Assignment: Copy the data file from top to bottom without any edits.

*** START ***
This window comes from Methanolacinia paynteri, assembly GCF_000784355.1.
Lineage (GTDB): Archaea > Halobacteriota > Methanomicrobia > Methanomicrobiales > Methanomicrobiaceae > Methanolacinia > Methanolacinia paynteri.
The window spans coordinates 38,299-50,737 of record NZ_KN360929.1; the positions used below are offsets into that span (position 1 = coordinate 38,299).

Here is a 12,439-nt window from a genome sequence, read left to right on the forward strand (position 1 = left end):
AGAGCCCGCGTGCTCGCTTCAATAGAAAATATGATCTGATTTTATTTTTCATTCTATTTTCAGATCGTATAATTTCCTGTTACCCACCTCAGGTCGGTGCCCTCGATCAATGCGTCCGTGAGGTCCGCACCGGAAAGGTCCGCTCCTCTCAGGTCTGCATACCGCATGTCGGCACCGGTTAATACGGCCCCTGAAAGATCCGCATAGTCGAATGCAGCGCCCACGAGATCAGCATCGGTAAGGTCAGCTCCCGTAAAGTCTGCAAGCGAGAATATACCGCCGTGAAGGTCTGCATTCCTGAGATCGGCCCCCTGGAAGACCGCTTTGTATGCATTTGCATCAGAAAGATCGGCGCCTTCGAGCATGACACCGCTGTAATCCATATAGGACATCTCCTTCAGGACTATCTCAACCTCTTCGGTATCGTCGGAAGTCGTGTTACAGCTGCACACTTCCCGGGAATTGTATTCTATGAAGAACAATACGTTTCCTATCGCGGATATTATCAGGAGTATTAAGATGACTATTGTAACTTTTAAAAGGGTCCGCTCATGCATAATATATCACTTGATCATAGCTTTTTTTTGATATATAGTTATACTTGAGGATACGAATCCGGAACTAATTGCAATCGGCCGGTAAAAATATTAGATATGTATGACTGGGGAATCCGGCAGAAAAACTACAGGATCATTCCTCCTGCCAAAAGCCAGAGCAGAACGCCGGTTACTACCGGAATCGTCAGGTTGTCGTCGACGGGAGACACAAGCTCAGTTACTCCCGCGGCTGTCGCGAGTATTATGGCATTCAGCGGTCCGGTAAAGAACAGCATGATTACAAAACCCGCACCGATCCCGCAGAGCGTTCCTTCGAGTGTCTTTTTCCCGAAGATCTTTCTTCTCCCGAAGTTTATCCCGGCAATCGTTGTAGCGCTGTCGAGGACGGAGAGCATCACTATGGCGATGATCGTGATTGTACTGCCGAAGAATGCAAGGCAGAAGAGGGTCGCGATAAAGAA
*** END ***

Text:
This window comes from Methanolacinia paynteri, assembly GCF_000784355.1.
Lineage (GTDB): Archaea > Halobacteriota > Methanomicrobia > Methanomicrobiales > Methanomicrobiaceae > Methanolacinia > Methanolacinia paynteri.
The window spans coordinates 38,299-50,737 of record NZ_KN360929.1; the positions used below are offsets into that span (position 1 = coordinate 38,299).

Here is a 12,439-nt window from a genome sequence, read left to right on the forward strand (position 1 = left end):
AGAGCCCGCGTGCTCGCTTCAATAGAAAATATGATCTGATTTTATTTTTCATTCTATTTTCAGATCGTATAATTTCCTGTTACCCACCTCAGGTCGGTGCCCTCGATCAATGCGTCCGTGAGGTCCGCACCGGAAAGGTCCGCTCCTCTCAGGTCTGCATACCGCATGTCGGCACCGGTTAATACGGCCCCTGAAAGATCCGCATAGTCGAATGCAGCGCCCACGAGATCAGCATCGGTAAGGTCAGCTCCCGTAAAGTCTGCAAGCGAGAATATACCGCCGTGAAGGTCTGCATTCCTGAGATCGGCCCCCTGGAAGACCGCTTTGTATGCATTTGCATCAGAAAGATCGGCGCCTTCGAGCATGACACCGCTGTAATCCATATAGGACATCTCCTTCAGGACTATCTCAACCTCTTCGGTATCGTCGGAAGTCGTGTTACAGCTGCACACTTCCCGGGAATTGTATTCTATGAAGAACAATACGTTTCCTATCGCGGATATTATCAGGAGTATTAAGATGACTATTGTAACTTTTAAAAGGGTCCGCTCATGCATAATATATCACTTGATCATAGCTTTTTTTTGATATATAGTTATACTTGAGGATACGAATCCGGAACTAATTGCAATCGGCCGGTAAAAATATTAGATATGTATGACTGGGGAATCCGGCAGAAAAACTACAGGATCATTCCTCCTGCCAAAAGCCAGAGCAGAACGCCGGTTACTACCGGAATCGTCAGGTTGTCGTCGACGGGAGACACAAGCTCAGTTACTCCCGCGGCTGTCGCGAGTATTATGGCATTCAGCGGTCCGGTAAAGAACAGCATGATTACAAAACCCGCACCGATCCCGCAGAGCGTTCCTTCGAGTGTCTTTTTCCCGAAGATCTTTCTTCTCCCGAAGTTTATCCCGGCAATCGTTGTAGCGCTGTCGAGGACGGAGAGCATCACTATGGCGATGATCGTGATTGTACTGCCGAAGAATGCAAGGCAGAAGAGGGTCGCGATAAAGAA